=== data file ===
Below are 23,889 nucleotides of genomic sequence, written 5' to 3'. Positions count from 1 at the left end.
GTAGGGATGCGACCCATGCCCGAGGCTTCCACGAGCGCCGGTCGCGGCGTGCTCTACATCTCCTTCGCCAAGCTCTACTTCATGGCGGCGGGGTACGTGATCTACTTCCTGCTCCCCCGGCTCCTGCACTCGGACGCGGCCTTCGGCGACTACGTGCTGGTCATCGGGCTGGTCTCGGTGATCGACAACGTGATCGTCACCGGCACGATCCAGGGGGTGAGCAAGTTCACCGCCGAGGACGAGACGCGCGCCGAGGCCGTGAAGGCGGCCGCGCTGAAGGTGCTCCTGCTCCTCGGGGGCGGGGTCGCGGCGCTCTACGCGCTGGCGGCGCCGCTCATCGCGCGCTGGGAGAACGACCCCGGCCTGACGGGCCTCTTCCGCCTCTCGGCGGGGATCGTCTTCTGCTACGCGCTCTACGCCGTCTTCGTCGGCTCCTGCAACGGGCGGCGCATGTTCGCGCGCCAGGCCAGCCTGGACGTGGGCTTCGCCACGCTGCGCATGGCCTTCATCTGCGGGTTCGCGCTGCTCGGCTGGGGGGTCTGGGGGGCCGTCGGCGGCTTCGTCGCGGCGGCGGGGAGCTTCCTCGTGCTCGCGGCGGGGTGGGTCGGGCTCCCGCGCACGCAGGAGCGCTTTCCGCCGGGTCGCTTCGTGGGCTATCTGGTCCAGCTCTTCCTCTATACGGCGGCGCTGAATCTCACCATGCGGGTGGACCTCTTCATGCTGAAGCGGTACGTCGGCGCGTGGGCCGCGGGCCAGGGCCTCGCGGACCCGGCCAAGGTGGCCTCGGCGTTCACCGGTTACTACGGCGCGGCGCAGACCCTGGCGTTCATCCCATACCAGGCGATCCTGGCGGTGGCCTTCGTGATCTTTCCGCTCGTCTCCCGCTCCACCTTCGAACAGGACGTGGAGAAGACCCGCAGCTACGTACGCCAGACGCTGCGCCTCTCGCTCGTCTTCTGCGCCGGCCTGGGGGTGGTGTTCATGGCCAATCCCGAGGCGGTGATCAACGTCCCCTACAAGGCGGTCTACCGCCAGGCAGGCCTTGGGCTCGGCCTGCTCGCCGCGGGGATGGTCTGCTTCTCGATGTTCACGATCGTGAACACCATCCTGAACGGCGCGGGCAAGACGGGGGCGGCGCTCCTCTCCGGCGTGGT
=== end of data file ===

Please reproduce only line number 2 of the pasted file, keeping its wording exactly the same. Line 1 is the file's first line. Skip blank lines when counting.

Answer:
GTAGGGATGCGACCCATGCCCGAGGCTTCCACGAGCGCCGGTCGCGGCGTGCTCTACATCTCCTTCGCCAAGCTCTACTTCATGGCGGCGGGGTACGTGATCTACTTCCTGCTCCCCCGGCTCCTGCACTCGGACGCGGCCTTCGGCGACTACGTGCTGGTCATCGGGCTGGTCTCGGTGATCGACAACGTGATCGTCACCGGCACGATCCAGGGGGTGAGCAAGTTCACCGCCGAGGACGAGACGCGCGCCGAGGCCGTGAAGGCGGCCGCGCTGAAGGTGCTCCTGCTCCTCGGGGGCGGGGTCGCGGCGCTCTACGCGCTGGCGGCGCCGCTCATCGCGCGCTGGGAGAACGACCCCGGCCTGACGGGCCTCTTCCGCCTCTCGGCGGGGATCGTCTTCTGCTACGCGCTCTACGCCGTCTTCGTCGGCTCCTGCAACGGGCGGCGCATGTTCGCGCGCCAGGCCAGCCTGGACGTGGGCTTCGCCACGCTGCGCATGGCCTTCATCTGCGGGTTCGCGCTGCTCGGCTGGGGGGTCTGGGGGGCCGTCGGCGGCTTCGTCGCGGCGGCGGGGAGCTTCCTCGTGCTCGCGGCGGGGTGGGTCGGGCTCCCGCGCACGCAGGAGCGCTTTCCGCCGGGTCGCTTCGTGGGCTATCTGGTCCAGCTCTTCCTCTATACGGCGGCGCTGAATCTCACCATGCGGGTGGACCTCTTCATGCTGAAGCGGTACGTCGGCGCGTGGGCCGCGGGCCAGGGCCTCGCGGACCCGGCCAAGGTGGCCTCGGCGTTCACCGGTTACTACGGCGCGGCGCAGACCCTGGCGTTCATCCCATACCAGGCGATCCTGGCGGTGGCCTTCGTGATCTTTCCGCTCGTCTCCCGCTCCACCTTCGAACAGGACGTGGAGAAGACCCGCAGCTACGTACGCCAGACGCTGCGCCTCTCGCTCGTCTTCTGCGCCGGCCTGGGGGTGGTGTTCATGGCCAATCCCGAGGCGGTGATCAACGTCCCCTACAAGGCGGTCTACCGCCAGGCAGGCCTTGGGCTCGGCCTGCTCGCCGCGGGGATGGTCTGCTTCTCGATGTTCACGATCGTGAACACCATCCTGAACGGCGCGGGCAAGACGGGGGCGGCGCTCCTCTCCGGCGTGGT